SPRINGFIELD, Ill. | State Sen. Bill Brady became the latest 2014 Illinois gubernatorial candidate to pick a lieutenant governor prospect, announcing Tuesday that a former suburban Chicago mayor who owns an alpaca farm will be his running mate.
Former Long Grove Village President Maria Rodriguez, who lost a 2010 challenge to former tea party Congressman Joe Walsh, said her experience as a small business owner and in local government qualifies her for statewide office.
Rodriguez, 54, said she's ready to do more for Illinois' financial problems, including inaction on the pension crisis, something that's driven Gov. Pat Quinn to withhold lawmakers' paychecks and legislative leaders to file suit.
"Instead of leading in this time of crisis, our current leadership resorts to gimmicks like cutting lawmakers' pay and suing one another in court," she told reporters in Chicago. "We do not need to re-elect another new set of dictators in Springfield."
Brady's choice follows the picks of two other GOP candidates: Illinois Treasurer Dan Rutherford of Chenoa selected Northbrook attorney Steve Kim, and state Sen. Kirk Dillard chose state Rep. Jil Tracy, of Quincy.
Republicans have vowed to better reach out to female and minority voters since devastating Election Day losses. All three gubernatorial candidates have said their candidates diversify the slate. Rutherford said he hoped Kim's immigrant background — Korean-American — would resonate with Asian voters. Dillard said Tracy's gender is a plus, something Brady echoed about Rodriguez, a white woman whose husband is part Cuban.
"It wasn't gender specific, though I think it's great that we bring diversity to the ticket in terms of gender, in terms of geography, in terms of different governmental experience we have," said Brady, a Bloomington lawmaker who was the 2010 GOP nominee for governor.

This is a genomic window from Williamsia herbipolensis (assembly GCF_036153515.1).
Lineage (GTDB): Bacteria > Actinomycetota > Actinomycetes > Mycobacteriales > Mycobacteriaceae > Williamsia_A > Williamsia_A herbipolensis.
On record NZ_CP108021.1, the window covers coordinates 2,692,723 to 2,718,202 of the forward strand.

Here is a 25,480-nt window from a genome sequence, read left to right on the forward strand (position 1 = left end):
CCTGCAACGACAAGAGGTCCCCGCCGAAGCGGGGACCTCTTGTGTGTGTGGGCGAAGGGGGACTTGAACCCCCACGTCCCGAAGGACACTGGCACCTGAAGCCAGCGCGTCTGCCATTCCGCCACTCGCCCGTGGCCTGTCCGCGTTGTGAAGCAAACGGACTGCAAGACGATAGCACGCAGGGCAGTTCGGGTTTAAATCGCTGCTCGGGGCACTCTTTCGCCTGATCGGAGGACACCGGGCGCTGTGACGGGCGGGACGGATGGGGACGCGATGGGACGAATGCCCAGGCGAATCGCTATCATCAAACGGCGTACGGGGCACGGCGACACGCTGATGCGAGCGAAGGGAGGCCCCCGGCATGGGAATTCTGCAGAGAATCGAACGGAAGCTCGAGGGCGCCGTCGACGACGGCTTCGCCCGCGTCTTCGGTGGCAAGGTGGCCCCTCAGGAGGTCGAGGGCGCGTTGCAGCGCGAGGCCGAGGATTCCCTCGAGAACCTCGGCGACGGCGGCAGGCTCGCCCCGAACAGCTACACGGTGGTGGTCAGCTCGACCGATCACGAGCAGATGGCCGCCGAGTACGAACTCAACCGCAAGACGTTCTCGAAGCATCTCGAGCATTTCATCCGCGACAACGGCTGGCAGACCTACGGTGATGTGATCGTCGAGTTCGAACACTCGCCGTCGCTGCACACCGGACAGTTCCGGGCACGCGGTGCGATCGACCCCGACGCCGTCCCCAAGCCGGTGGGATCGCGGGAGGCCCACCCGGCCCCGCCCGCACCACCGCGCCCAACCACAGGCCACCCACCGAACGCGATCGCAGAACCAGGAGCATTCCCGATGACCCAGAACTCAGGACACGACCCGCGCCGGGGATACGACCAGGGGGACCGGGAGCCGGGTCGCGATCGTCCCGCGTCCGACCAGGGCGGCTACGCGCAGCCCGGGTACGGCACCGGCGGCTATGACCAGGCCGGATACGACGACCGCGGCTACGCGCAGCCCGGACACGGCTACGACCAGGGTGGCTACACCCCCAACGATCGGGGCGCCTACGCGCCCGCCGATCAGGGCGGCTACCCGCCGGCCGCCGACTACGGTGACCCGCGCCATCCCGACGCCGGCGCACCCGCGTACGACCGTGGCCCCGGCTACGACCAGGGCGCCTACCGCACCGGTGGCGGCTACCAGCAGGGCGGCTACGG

Rodriguez served two terms as president of the affluent suburb of roughly 8,000 people about 30 miles northwest of Chicago. Long Grove's median household income is more than $185,000 annually, compared with the state's average of roughly $56,000.
"Local government is a microcosm of what you see at the state level," she said. "I have some experience behind me."
Rodriguez and her husband have run the alpaca farm for 16 years. She's been involved in a conservative watchdog group and several Catholic women's groups.
Brady has earned a reputation as a staunch social conservative. Rodriguez said her views align with Brady's: She is anti-abortion and opposes same-sex marriage.
It's the first time candidates for governor will run with their lieutenant governor picks, a change spurred by the 2010 primary in which the past legal troubles of the Democratic nominee for lieutenant governor were revealed.
Two other candidates have yet to name their running mates: Republican venture capitalist Bruce Rauner and Quinn.
Brady's announcement came the same day former White House chief of staff Bill Daley announced his withdrawal from the governor's race.